Symbolic Communication: Signifying Calls and the Police Response

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This first major empirical work on the semiotics of social action goes a long way toward answering substantive, theoretical and pragmatic questions on how codes actually operate in a specific social setting. It underscores the important yet often ignored role of the police as "sign" or "information workers."

Calls to the police represent a rich variety of human troubles, concerns, and needs by focusing on how police handle calls from the public, how they ascertain what a call means and what should be done with it, and how this is transformed through subsystems within the organization, Peter Manning provides a novel way of looking at organizational communication.

Symbolic Communication provides examples of how members of an organization interpret their environment - in this instance, how the meaning of a call to the police is transformed as it moves across the boundaries of the organization (a transformation that involves a series of codings and recodings ensuring a continuous loose linkage of organization and environment). Manning shows why the police act in ways that differ from the way citizens and politicians would have them act, revealing the uncertainties that surround a policy agency's responsiveness. And he points out how today's computer technologies constrain the coding process, limiting in particular the effectiveness of the 911 systems used in most of our major cities.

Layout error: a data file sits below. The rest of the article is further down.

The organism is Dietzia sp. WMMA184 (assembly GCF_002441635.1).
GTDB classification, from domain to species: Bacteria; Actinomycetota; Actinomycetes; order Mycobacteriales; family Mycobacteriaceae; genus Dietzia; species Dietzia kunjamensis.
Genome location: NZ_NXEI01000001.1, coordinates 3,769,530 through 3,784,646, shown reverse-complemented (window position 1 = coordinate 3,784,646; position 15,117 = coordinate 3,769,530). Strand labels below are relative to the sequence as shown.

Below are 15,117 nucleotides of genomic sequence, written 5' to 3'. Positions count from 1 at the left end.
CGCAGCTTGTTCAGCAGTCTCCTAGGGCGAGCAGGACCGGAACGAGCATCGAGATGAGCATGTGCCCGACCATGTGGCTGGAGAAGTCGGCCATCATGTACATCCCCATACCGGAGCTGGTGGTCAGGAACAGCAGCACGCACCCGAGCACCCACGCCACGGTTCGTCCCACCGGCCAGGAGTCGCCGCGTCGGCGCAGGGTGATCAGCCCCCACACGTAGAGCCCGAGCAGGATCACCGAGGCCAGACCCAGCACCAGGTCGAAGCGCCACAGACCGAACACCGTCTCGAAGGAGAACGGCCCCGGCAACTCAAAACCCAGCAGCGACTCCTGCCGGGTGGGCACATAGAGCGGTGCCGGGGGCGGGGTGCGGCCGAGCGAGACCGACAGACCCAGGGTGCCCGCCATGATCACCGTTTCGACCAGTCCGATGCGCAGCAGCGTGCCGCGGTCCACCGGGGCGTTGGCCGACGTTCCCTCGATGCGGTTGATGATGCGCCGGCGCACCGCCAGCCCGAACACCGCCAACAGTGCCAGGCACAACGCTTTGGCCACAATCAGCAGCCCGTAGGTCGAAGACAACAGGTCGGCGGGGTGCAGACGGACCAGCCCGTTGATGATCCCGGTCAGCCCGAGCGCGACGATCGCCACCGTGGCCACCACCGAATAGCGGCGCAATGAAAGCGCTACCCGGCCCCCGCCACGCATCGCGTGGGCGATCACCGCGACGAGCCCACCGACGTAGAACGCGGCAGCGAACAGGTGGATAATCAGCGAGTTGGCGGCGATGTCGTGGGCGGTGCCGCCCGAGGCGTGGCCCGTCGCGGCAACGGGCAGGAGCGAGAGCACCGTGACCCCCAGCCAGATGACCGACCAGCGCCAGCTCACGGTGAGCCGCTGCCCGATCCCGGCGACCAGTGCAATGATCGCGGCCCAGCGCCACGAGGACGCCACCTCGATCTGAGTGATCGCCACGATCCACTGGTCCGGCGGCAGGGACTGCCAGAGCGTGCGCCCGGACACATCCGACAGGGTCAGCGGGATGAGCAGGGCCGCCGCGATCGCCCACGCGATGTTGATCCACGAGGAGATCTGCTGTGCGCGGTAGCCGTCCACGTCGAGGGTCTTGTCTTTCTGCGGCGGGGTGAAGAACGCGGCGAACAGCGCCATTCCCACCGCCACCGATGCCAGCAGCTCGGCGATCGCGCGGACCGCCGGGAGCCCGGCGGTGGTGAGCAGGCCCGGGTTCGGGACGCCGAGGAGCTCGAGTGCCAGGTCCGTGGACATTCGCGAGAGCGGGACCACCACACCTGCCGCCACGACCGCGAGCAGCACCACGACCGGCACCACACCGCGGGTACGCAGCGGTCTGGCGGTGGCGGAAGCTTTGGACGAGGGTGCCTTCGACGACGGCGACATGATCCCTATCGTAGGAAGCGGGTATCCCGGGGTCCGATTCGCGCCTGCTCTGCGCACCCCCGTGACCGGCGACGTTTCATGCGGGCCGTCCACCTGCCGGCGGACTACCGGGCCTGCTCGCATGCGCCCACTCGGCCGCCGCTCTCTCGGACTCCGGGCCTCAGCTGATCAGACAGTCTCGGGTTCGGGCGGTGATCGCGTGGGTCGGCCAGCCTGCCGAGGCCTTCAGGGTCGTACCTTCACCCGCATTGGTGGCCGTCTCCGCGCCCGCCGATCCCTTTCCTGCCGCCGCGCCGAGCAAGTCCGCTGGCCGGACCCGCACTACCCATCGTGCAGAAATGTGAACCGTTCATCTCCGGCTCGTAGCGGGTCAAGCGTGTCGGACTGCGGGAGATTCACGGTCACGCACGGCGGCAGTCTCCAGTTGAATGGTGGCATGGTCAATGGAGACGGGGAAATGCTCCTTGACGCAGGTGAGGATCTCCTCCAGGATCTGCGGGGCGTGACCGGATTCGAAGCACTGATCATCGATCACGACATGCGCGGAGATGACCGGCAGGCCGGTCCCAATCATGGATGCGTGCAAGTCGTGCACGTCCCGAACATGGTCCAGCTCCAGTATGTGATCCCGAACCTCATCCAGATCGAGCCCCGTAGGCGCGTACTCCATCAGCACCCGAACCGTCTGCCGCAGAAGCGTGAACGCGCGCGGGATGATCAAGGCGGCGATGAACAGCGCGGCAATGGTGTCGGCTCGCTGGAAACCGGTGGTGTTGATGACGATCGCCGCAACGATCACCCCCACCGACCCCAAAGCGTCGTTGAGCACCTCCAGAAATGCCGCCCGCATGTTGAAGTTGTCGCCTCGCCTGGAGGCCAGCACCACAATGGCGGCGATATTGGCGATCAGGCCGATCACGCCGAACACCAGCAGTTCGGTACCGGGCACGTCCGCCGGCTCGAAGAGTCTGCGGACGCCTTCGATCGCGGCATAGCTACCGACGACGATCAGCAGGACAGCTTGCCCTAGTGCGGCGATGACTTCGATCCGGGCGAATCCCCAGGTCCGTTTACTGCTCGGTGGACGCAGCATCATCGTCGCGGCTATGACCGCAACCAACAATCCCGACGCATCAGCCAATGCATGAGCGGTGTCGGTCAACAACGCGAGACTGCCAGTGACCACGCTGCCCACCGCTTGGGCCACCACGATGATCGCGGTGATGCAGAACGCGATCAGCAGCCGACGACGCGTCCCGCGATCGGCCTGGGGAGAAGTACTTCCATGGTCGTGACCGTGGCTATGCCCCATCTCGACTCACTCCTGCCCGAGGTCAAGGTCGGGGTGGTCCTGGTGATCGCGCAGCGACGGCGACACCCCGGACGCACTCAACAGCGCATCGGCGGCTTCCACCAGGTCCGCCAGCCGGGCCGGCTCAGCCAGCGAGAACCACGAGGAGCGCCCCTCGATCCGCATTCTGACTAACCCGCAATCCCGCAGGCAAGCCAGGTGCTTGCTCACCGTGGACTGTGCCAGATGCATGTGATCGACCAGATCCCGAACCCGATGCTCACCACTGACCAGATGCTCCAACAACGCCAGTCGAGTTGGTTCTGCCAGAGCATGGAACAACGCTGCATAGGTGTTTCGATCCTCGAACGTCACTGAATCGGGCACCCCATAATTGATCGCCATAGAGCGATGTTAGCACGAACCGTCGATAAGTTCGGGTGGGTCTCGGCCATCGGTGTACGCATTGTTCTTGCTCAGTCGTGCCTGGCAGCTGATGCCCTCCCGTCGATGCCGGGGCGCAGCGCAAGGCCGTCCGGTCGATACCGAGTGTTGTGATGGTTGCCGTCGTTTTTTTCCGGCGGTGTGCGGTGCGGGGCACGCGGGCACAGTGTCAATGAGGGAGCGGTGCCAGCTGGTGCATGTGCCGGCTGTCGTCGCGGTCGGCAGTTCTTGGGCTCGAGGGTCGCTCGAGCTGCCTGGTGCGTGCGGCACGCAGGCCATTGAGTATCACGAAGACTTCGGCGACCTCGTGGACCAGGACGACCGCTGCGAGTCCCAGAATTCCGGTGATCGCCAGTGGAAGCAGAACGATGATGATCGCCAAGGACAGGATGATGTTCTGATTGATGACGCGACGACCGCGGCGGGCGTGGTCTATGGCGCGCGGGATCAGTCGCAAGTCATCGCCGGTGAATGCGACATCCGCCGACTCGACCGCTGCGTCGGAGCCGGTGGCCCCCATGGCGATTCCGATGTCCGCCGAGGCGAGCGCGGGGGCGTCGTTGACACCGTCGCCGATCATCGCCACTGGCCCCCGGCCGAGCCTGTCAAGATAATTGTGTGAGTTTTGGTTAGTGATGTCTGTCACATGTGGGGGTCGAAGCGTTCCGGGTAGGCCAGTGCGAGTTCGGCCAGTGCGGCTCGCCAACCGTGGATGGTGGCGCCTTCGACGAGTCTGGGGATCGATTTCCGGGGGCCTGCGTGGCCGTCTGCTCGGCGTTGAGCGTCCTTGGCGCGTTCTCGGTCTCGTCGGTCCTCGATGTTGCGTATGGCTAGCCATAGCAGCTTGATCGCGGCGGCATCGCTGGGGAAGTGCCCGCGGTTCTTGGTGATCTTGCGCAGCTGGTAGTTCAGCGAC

Peter K. Manning is a Professor of Psychiatry and of Sociology at Michigan State University and a member of the Centre for Socio-Legal Studies at Oxford. Symbolic Communication brings to fruition themes and ideas introduced in his previous books, Police Work and The Narc's Game. Symbolic Communication is included in the Organization Studies series, edited by John van Maanen.

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About the author (1988)

Peter K. Manning holds the Elmer V. H. and Eileen M. Brooks Chair in the College of Criminal Justice at Northeastern University, Boston, MA. He has taught at Michigan State, MIT, Oxford, and the University of Michigan, and was a Fellow of the National Institute of Justice, Balliol and Wolfson Colleges, Oxford, the American Bar Foundation, the Rockefeller Villa (Bellagio), and the Centre for Socio-Legal Studies, Wolfson College, Oxford. Listed in Who's Who in America, and Who's Who in the World, he has been awarded many contracts and grants, the Bruce W. Smith and the O.W. Wilson Awards from the Academy of Criminal Justice Sciences, and the Charles Horton Cooley Award from the Michigan Sociological Association. The author and editor of some 20 books, including Privatization of Policing: Two Views (with Brian Forst) (Georgetown University Press, 2000), his research interests includes the rationalizing and interplay of private and public policing, democratic policing, crime mapping and crime analysis, uses of information technology, and qualitative methods.

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